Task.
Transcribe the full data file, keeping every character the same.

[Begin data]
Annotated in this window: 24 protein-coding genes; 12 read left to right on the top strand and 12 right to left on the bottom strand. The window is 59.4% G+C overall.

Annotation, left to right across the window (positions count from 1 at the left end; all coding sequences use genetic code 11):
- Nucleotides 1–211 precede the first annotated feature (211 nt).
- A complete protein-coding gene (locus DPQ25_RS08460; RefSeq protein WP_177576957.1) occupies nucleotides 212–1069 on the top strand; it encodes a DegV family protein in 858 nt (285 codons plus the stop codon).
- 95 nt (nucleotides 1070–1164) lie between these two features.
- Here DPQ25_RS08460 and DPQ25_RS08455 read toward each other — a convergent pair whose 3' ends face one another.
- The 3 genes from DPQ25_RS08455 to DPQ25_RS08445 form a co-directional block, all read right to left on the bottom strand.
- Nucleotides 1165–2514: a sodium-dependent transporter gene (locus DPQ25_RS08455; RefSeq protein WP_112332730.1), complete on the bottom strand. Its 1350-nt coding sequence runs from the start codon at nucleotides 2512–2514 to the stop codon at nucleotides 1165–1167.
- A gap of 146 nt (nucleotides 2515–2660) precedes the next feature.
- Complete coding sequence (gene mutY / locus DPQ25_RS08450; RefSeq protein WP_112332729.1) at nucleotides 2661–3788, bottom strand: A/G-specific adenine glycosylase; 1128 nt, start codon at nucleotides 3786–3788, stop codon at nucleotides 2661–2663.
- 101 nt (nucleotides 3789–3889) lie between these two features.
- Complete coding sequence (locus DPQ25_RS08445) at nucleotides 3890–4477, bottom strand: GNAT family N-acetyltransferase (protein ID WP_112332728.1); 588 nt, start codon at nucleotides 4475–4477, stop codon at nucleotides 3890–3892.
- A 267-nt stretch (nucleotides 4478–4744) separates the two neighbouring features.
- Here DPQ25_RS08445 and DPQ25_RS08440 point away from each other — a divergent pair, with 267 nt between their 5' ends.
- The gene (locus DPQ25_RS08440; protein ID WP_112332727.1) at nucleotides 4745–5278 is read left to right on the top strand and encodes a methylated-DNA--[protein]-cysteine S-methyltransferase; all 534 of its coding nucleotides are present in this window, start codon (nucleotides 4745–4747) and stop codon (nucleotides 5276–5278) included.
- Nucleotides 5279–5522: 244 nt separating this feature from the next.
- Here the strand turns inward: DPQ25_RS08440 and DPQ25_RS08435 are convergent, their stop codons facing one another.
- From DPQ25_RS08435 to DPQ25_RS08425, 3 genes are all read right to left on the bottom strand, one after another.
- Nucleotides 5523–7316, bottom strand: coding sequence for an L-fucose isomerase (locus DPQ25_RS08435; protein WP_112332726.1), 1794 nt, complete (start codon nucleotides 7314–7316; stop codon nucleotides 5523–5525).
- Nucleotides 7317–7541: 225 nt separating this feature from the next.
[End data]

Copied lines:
Annotated in this window: 24 protein-coding genes; 12 read left to right on the top strand and 12 right to left on the bottom strand. The window is 59.4% G+C overall.

Annotation, left to right across the window (positions count from 1 at the left end; all coding sequences use genetic code 11):
- Nucleotides 1–211 precede the first annotated feature (211 nt).
- A complete protein-coding gene (locus DPQ25_RS08460; RefSeq protein WP_177576957.1) occupies nucleotides 212–1069 on the top strand; it encodes a DegV family protein in 858 nt (285 codons plus the stop codon).
- 95 nt (nucleotides 1070–1164) lie between these two features.
- Here DPQ25_RS08460 and DPQ25_RS08455 read toward each other — a convergent pair whose 3' ends face one another.
- The 3 genes from DPQ25_RS08455 to DPQ25_RS08445 form a co-directional block, all read right to left on the bottom strand.
- Nucleotides 1165–2514: a sodium-dependent transporter gene (locus DPQ25_RS08455; RefSeq protein WP_112332730.1), complete on the bottom strand. Its 1350-nt coding sequence runs from the start codon at nucleotides 2512–2514 to the stop codon at nucleotides 1165–1167.
- A gap of 146 nt (nucleotides 2515–2660) precedes the next feature.
- Complete coding sequence (gene mutY / locus DPQ25_RS08450; RefSeq protein WP_112332729.1) at nucleotides 2661–3788, bottom strand: A/G-specific adenine glycosylase; 1128 nt, start codon at nucleotides 3786–3788, stop codon at nucleotides 2661–2663.
- 101 nt (nucleotides 3789–3889) lie between these two features.
- Complete coding sequence (locus DPQ25_RS08445) at nucleotides 3890–4477, bottom strand: GNAT family N-acetyltransferase (protein ID WP_112332728.1); 588 nt, start codon at nucleotides 4475–4477, stop codon at nucleotides 3890–3892.
- A 267-nt stretch (nucleotides 4478–4744) separates the two neighbouring features.
- Here DPQ25_RS08445 and DPQ25_RS08440 point away from each other — a divergent pair, with 267 nt between their 5' ends.
- The gene (locus DPQ25_RS08440; protein ID WP_112332727.1) at nucleotides 4745–5278 is read left to right on the top strand and encodes a methylated-DNA--[protein]-cysteine S-methyltransferase; all 534 of its coding nucleotides are present in this window, start codon (nucleotides 4745–4747) and stop codon (nucleotides 5276–5278) included.
- Nucleotides 5279–5522: 244 nt separating this feature from the next.
- Here the strand turns inward: DPQ25_RS08440 and DPQ25_RS08435 are convergent, their stop codons facing one another.
- From DPQ25_RS08435 to DPQ25_RS08425, 3 genes are all read right to left on the bottom strand, one after another.
- Nucleotides 5523–7316, bottom strand: coding sequence for an L-fucose isomerase (locus DPQ25_RS08435; protein WP_112332726.1), 1794 nt, complete (start codon nucleotides 7314–7316; stop codon nucleotides 5523–5525).
- Nucleotides 7317–7541: 225 nt separating this feature from the next.